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The thought of seeing a dramatic version of the epic poem Beowulf may make many people cringingly remember the sweaty days of undergrad and trying to parse meaning out of Olde English while being lorded over by a condescending professor and at least one overly enthusiastic classmate who won't shut up about it. Or maybe that's just me. The good news is that Tritnity Rep's production of BEOWULF: A THOUSAND YEARS OF BAGGAGE is not only hilarious, but 100% accessible even to those who have never read, and maybe don't want to read, the book. This play is half academic lecture--but funny, and half manic musical fever dream, which come together beautifully to create a spectacle of light and sound. Punctuated by dramatic, towering sets and scowling warrior maidens, it feels like Mad Max meets Bladerunner set in a wholly new dystopia. This is a play that is fully immersive and unlike anything else out there. It's so exciting to know the basic plot of a story, but still be surprised with what comes next, and this production is unexpected and unique in the best way.

The play begins with a panel of three academics summarizing the story of Beowulf--complete with slides. Anne Scurria, Janice Duclos, and Stephen Berenson argue over pronunciation of place names in Beowulf, and Berenson eventually morphs into Grendel, Beowulf's first challenge and Scurria morphs into Grendel's mother who he will later do battle with as she seeks to avenge her son. The framing of the play, with the panel of experts, is incredibly helpful--as much as it is hilarious. One thing that people tend to forget is that for as long as epic poems are, there frequently isn't that much action. There's really a lot of downtime between battles, so the academic panel serves to fill in the inevitable story gaps for the audience, while delightfully skewering academia, and making this production much more interesting than just one long action scene.

Our Beowulf is played by Charlie Thurston, who poses and flexes and embodies the masculine ideal. He's dumb, but pretty, and he gets mad when you call him dumb. He just wants to fight, but he frequently has to wait around while the academics dissect his every move and thought. Thurston perfectly captures the pouty inertia of a High School jock who is frequently praised for football performance, but who has nothing to do during class. Joe Wilson Jr. plays King Hrothgar, whose kingdom is being terrorized by the monster Grendel, and who calls on Beowulf to come save the day. Hrothgar is the embodiment of wealthy excess who worries about his subjects who are being eaten at a rapid rate by Grendel, but instead of dealing with it directly, he gets drunk and waits for Beowulf to save the day. Wilson is delightfully over the top in a blinged-out silver coat.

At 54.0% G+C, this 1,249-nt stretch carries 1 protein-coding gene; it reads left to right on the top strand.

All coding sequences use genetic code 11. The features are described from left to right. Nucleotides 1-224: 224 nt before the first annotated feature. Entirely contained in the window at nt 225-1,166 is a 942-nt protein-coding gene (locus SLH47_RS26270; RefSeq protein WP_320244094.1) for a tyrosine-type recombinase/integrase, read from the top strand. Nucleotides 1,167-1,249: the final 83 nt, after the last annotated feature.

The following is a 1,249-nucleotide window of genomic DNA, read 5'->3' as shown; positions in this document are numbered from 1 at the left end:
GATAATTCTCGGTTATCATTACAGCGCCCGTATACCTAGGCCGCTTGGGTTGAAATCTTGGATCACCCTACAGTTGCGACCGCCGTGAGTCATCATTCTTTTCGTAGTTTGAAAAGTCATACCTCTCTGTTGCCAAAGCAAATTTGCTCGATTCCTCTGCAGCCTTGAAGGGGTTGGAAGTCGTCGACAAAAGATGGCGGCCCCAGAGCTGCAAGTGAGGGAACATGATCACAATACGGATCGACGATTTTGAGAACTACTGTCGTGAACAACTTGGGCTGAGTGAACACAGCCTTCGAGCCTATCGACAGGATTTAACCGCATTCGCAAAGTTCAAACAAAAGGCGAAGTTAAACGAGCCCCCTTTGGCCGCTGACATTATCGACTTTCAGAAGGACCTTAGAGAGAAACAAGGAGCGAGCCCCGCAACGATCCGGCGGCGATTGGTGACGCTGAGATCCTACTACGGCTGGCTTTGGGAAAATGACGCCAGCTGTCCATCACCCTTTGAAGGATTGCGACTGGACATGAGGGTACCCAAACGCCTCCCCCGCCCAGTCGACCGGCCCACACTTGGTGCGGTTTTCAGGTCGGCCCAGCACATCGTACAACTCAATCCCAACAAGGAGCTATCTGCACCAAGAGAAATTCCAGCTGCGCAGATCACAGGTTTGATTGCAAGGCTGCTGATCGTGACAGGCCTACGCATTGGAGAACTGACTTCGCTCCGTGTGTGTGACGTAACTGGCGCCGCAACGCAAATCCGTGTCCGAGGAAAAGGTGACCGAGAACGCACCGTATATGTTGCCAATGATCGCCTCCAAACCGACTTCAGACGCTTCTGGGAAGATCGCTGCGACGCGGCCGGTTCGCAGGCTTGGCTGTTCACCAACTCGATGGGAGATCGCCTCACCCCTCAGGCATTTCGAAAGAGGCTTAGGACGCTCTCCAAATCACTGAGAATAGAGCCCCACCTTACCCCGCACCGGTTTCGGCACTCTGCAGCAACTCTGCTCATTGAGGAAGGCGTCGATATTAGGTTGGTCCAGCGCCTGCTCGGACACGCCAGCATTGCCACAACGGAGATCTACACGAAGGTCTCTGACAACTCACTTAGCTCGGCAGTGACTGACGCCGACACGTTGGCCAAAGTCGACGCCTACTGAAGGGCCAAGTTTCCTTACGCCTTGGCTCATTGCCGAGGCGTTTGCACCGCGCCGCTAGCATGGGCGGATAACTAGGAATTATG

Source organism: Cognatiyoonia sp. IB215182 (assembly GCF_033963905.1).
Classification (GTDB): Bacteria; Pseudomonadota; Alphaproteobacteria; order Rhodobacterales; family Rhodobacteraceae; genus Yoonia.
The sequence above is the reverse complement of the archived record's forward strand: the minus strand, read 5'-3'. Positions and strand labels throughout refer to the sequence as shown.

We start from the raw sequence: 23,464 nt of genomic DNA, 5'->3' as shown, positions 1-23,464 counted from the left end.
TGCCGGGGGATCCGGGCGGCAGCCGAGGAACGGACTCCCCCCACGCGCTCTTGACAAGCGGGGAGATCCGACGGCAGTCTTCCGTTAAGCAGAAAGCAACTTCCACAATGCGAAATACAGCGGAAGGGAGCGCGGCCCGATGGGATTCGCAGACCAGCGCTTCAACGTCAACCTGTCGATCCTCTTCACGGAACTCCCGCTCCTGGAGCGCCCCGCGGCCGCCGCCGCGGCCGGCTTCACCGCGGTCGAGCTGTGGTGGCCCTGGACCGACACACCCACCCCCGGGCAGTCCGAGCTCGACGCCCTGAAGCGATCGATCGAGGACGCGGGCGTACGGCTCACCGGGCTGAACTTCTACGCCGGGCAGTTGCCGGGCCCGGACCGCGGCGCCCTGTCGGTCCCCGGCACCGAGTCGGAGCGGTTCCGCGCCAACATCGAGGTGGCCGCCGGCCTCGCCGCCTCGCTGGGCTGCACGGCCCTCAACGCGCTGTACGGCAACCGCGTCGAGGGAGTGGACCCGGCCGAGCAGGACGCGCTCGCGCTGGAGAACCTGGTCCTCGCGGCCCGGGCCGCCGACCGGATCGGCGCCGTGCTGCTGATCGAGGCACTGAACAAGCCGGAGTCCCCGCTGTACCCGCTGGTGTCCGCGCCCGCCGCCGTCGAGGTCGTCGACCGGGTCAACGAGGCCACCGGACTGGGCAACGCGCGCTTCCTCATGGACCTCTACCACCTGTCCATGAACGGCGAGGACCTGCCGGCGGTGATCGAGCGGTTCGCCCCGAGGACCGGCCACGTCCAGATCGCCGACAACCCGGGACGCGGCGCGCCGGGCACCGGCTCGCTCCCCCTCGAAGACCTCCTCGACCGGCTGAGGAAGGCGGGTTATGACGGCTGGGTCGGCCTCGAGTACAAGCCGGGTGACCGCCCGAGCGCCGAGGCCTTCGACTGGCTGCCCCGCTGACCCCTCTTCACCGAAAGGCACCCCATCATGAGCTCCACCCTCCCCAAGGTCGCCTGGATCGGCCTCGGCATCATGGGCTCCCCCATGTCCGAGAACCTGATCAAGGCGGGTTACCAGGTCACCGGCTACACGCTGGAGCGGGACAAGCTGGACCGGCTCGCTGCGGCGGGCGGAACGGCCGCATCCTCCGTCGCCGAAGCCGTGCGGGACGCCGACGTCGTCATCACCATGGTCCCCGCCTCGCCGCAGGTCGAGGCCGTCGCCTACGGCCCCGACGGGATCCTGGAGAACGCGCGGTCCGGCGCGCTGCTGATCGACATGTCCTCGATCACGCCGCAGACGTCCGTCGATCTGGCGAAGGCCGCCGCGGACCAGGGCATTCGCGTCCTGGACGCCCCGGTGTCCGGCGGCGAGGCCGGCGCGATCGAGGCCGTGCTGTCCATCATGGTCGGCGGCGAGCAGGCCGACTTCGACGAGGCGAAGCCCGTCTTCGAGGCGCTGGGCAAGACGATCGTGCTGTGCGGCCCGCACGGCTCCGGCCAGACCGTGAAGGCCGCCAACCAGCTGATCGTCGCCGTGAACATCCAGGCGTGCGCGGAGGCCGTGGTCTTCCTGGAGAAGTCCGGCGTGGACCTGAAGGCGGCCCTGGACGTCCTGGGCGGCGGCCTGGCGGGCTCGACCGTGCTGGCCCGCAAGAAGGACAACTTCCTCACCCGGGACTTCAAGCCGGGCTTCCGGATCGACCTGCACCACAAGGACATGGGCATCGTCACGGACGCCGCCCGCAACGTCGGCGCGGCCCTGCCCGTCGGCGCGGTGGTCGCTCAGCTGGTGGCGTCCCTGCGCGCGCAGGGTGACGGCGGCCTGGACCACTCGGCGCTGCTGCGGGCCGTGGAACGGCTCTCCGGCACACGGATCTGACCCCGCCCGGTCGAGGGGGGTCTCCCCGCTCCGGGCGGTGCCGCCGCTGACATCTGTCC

While all of the cast are excellent, attention must be paid to Rachael Warren's exceptional song in Act II. Warren plays one of the Warriors, four battle maidens who live at the court of King Hrothgar. While the characters create needed action and drama, they don't have much to do besides grimacing and bursting into song. As the narrative comes to a close, Warren sits down at the piano and sings a simple but haunting song about the role of being a warrior, and reminds the audience there there is no musical note that she can't hit perfectly. While the rest of the production is outstanding, and showcases the best use of an overhead projector ever, it's almost worth the price of admission for this song alone. Unless you're a monster who lives at the bottom of a lake, it will send shivers down your spine.

Under the expert direction of Curt Columbus, Trinity Rep has brought this intimidating epic to life in a way that is thrilling and spectacular. It's a production that feels almost like riding a rollercoaster, but you can never see the twists and turns coming, which makes it all the more fun.

Beowulf: A Thousand Years of Baggage running through October 9, 2016 in Trinity Rep's Chace Theater. Tickets are available at, by calling (401) 351-4242 or at the theater's box office at 201 Washington St., Providence.

Anne Scurria as Grendel's Mother and Charlie Thurston as Beowulf in Beowulf:A Thousand Years of Baggage directed by Curt Columbus. Set design by Michael McGarty, lightingdesign by Dan Scully and costume design by Olivera Gajic. Photo Mark Turek.

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